Street plan may affect Boonsboro businesses

August 17, 1999|By GREG SIMMONS

BOONSBORO - The state's latest proposal for the Main Street renovation in Boonsboro is fine, but traffic delays could decrease business because of the two-year construction process, residents and business owners said Tuesday.

The Maryland State Highway Administration and local residents and business owners met Tuesday at the Eugene C. Smith Community Center to review the state's $3 million-plus construction plan and offer suggestions for the renovation.

"They didn't dispel my one fear - that there won't be any parking," said Connie Fitzsimmons, 58. She and her husband, Jim, own an antique shop and apartments at 7 and 9 N. Main St.

Jim Fitzsimmons, 62, said he's afraid he'll have to close the antiques shop, which survives partially because of traffic on Alt. U.S. 40. He said two shops closed because of a similar project in Sharpsburg.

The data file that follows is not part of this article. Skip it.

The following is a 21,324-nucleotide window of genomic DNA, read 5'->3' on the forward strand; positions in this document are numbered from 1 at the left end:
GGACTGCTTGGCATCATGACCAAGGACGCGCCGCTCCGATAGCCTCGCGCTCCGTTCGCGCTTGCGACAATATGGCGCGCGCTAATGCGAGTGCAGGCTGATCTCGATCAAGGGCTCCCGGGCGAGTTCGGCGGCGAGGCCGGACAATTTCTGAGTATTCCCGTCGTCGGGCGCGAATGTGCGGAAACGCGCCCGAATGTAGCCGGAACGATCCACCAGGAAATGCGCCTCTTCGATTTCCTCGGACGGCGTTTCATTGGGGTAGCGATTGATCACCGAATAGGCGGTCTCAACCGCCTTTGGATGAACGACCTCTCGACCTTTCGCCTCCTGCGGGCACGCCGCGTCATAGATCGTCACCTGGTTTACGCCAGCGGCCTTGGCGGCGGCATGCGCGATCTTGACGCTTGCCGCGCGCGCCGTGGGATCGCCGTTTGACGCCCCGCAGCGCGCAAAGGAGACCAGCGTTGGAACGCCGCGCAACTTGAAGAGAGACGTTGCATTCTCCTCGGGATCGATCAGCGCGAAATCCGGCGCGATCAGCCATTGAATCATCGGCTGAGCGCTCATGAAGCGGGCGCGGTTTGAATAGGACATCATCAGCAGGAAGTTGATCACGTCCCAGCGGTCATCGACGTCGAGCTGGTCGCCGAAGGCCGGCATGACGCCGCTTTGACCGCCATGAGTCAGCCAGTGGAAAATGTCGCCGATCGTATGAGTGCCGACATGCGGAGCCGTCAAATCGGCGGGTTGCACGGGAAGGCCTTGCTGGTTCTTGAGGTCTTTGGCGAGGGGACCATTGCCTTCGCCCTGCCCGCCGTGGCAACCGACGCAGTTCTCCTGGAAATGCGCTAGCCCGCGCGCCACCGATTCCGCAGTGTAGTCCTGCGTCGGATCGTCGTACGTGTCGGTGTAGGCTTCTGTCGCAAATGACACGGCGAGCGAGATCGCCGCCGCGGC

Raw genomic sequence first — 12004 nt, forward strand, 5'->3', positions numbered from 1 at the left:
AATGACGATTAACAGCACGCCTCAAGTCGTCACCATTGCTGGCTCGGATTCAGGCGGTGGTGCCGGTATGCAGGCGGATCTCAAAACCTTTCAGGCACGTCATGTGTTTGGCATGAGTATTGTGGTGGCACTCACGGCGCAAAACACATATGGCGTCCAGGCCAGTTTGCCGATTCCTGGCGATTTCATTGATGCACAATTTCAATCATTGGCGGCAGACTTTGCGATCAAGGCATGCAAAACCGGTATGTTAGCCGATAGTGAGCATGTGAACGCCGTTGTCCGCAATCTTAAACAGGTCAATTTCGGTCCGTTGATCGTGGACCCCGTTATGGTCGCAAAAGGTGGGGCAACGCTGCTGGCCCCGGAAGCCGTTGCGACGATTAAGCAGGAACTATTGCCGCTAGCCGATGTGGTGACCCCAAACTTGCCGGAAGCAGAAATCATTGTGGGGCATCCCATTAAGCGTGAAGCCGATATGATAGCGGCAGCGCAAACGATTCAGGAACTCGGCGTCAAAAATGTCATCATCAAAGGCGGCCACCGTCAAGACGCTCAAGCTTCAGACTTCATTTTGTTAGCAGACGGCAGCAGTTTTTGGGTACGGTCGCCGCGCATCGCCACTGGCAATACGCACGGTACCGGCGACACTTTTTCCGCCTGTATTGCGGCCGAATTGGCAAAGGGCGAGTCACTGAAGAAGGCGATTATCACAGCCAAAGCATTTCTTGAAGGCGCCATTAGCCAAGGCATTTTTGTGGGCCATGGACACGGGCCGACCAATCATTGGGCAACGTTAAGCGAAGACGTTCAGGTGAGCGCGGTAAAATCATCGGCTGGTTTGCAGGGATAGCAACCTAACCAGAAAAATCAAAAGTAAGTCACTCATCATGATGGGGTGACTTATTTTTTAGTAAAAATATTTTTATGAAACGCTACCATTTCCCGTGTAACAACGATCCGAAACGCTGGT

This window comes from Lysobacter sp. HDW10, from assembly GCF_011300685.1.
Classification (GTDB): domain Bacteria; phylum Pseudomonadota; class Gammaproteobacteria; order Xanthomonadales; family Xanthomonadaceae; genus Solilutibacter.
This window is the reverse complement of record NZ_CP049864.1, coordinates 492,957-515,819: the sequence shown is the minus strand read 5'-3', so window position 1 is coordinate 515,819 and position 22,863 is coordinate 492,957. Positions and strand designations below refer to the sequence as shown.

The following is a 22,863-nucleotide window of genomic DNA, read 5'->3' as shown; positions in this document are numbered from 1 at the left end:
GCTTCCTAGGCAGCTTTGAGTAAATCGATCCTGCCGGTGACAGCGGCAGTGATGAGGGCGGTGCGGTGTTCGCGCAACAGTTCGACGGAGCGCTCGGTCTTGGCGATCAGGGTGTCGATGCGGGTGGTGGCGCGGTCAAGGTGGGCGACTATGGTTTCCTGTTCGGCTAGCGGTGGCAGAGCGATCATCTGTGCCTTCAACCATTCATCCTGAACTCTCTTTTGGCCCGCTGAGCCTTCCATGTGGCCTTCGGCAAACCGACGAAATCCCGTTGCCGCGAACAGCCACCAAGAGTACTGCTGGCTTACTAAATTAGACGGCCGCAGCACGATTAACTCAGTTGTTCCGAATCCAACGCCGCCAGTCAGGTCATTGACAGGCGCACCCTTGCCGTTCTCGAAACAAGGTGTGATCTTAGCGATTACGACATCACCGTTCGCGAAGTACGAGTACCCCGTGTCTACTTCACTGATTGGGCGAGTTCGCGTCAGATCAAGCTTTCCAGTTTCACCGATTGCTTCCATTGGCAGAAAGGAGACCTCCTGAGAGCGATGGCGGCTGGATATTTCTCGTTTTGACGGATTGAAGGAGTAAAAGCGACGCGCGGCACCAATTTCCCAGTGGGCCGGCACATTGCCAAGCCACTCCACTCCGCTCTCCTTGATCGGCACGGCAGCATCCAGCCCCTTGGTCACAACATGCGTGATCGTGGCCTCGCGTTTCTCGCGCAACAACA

Parking on Main Street will be limited during the construction. The SHA will work on one side of the street while the other side will carry two-way traffic, said Melbana Seifu, SHA project engineer.

The SHA will bar parking on that stretch of road until the construction is complete.

Jim Fitzsimmons said SHA administrators have suggested alternative parking, but "people don't want to walk more than 3 feet."

During preliminary meetings last year, the Town Council began solidifying plans for new sidewalks and repaving the roads, said William Park, SHA engineering systems team manager.

"Any time you put in new streets and new sidewalks, it's going to be good," said Bob Glausier, 67, of 3 Potomac St.

Boonsboro will take advantage of the construction to lay a new water line, Park said. The town will pay for design work, but the SHA will cover the actual pipe laying.

The Boonsboro project is part of a program that began in 1996 as part of Gov. Parris Glendening's Smart Growth Initiative, said Dennis German, SHA assistant division chief.

"It's a state road, but it's also a main street," and there must be a balance between the two, German said.

The Boonsboro Town Council and residents have been involved each step of the way, German said.

"The bottom line is: You've got to have the community involved," Park said.

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